Luxury brand Guess on Friday announced it has formed a special committee of two independent directors to oversee an ongoing investigation into "recent allegations of improper conduct by Paul Marciano," the company's co-founder, who "adamantly denies the allegations," according to a press release.
The investigation is being conducted by law firm of O’Melveny & Myers LLP, and the board has also retained Glaser Weil, LLP to advise the special committee. Shares of Guess plunged earlier this month after model and actress Kate Upton, who has worked for the brand, accused Marciano of sexual harassment via Twitter.
Aspiring model Miranda Vee, who previously accused Marciano and real estate developer Mohamed Hadid of sexual harassment and assault has filed a report against the two men with Los Angeles police, the New York Daily News reported Wednesday, noting that attorney Lisa Bloom confirmed Vee spoke to LAPD officials Tuesday.
Things are only getting worse for Guess, which was already roiled by allegations against its co-founder in a climate that has little tolerance for sweeping allegations of sexual harassment and assault under the rug. Upton in her tweet last week suggested Guess, as an apparel company focused on women, should do better.
Several companies have reacted in various ways lately as sexual harassment claims have surfaced about executives, founders and representatives of their brands. In early December, J.C. Penney discontinued sales of Def Jam Recordings co-founder Russell Simmons's apparel label, Argyleculture, after a second sexual misconduct charge emerged. Later that month, Walmart, Target and Eataly — Mario Batali's retail and restaurant business — cut ties with the chef after his admission of sexual misconduct.
Meanwhile, Signet Jewelers' three retail banners — Jared, Kay and Zales — appear to be losing female customers in light of sexual harassment and discrimination issues at the company, according to a brand assessment study from YouGov BrandIndex last year. Women's perception of the brand and their "purchase consideration" levels are both down, according to a measurement of potential sales revenue.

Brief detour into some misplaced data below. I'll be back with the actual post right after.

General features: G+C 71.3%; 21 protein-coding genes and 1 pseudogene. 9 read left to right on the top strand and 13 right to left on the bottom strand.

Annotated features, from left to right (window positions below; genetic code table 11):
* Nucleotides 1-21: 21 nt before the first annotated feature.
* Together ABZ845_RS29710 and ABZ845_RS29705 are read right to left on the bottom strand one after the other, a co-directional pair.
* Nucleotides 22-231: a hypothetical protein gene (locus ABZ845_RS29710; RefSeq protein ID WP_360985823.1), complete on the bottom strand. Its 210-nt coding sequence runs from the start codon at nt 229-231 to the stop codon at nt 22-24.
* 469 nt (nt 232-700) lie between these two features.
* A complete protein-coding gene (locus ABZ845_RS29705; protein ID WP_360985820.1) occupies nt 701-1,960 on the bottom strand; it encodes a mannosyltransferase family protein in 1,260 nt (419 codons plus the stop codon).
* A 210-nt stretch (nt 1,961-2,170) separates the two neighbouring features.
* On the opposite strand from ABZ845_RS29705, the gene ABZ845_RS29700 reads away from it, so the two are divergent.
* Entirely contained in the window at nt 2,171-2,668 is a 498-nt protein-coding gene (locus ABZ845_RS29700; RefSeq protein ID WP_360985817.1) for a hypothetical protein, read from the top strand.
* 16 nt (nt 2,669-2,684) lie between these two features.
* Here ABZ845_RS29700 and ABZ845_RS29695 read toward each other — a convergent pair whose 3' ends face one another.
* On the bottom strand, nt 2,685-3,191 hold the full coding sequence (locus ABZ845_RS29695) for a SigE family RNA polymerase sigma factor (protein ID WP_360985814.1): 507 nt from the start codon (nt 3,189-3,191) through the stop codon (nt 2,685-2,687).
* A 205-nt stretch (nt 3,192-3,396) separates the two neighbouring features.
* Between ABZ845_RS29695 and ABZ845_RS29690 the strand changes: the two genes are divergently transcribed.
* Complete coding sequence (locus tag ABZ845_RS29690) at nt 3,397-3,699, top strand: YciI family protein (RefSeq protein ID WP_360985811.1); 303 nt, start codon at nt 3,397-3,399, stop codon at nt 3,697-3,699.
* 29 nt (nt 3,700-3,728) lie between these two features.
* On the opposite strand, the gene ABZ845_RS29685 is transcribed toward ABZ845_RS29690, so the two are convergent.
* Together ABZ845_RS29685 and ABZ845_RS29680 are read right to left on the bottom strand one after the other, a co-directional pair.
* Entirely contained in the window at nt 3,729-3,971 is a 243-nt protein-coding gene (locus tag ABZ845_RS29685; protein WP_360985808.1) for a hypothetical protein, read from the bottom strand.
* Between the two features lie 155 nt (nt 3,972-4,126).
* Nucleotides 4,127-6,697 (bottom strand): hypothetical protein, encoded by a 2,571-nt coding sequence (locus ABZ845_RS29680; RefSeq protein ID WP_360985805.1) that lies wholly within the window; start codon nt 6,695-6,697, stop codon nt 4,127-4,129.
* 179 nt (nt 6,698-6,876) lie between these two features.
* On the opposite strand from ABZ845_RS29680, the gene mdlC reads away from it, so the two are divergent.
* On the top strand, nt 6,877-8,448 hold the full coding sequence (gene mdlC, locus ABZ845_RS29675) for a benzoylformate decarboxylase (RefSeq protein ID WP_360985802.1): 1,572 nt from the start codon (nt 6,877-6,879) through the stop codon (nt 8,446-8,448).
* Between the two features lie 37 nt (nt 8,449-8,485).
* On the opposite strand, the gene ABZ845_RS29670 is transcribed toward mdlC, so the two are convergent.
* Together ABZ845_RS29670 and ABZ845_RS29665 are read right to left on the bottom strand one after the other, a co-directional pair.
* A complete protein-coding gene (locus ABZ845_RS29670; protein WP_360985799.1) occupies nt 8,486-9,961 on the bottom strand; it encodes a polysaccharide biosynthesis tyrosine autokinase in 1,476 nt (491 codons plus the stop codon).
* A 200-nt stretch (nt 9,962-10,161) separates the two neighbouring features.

Lululemon last week ousted CEO Laurent Potdevin over what the company described as improper conduct. Sources familiar with the situation told CNBC it was in part due to a multi-year relationship with a female designer at the company. Some analysts have grown frustrated over that brand's reluctance to be more forthcoming about the allegations against Potdevin, who otherwise was widely seen as a highly effective chief executive.
"My rule of thumb is — the behavior of the brand is the brand," Mark Lipton, graduate professor of management at The New School and author of "Mean Men, The Perversion of America's Self-Made Man," told Retail Dive in an interview last week. He also said that boards need to be more proactive about watching over the culture at their companies.
"Boards need to step up and take on a new role, of stewardship of culture," Lipton said. "It's so related to performance. There's solid research, scholarship coming out of business schools, that the more gender diversity on boards the better, that it goes straight to the bottom line. To me it's 'case closed.'"